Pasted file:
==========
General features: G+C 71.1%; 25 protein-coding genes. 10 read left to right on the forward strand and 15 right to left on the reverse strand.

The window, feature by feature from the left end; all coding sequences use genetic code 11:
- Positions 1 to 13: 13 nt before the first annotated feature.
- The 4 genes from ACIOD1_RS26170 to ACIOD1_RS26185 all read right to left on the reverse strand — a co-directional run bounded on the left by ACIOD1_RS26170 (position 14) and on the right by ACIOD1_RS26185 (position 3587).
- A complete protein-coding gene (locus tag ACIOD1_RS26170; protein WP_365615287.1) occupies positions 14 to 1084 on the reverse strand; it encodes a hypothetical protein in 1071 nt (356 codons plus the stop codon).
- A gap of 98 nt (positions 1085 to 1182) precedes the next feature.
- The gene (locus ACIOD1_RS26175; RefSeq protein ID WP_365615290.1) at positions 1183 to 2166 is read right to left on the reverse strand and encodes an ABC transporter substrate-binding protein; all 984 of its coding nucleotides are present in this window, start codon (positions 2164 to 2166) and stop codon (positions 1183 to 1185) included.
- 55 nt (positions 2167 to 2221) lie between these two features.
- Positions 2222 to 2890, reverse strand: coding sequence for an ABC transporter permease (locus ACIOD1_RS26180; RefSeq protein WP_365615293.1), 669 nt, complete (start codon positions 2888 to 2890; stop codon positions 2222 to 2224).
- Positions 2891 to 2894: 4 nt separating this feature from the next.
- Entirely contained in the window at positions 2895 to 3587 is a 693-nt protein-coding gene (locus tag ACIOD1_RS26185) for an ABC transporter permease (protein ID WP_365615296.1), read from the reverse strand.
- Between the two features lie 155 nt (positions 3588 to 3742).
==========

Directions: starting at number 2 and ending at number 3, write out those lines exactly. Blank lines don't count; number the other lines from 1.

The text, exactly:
The window, feature by feature from the left end; all coding sequences use genetic code 11:
- Positions 1 to 13: 13 nt before the first annotated feature.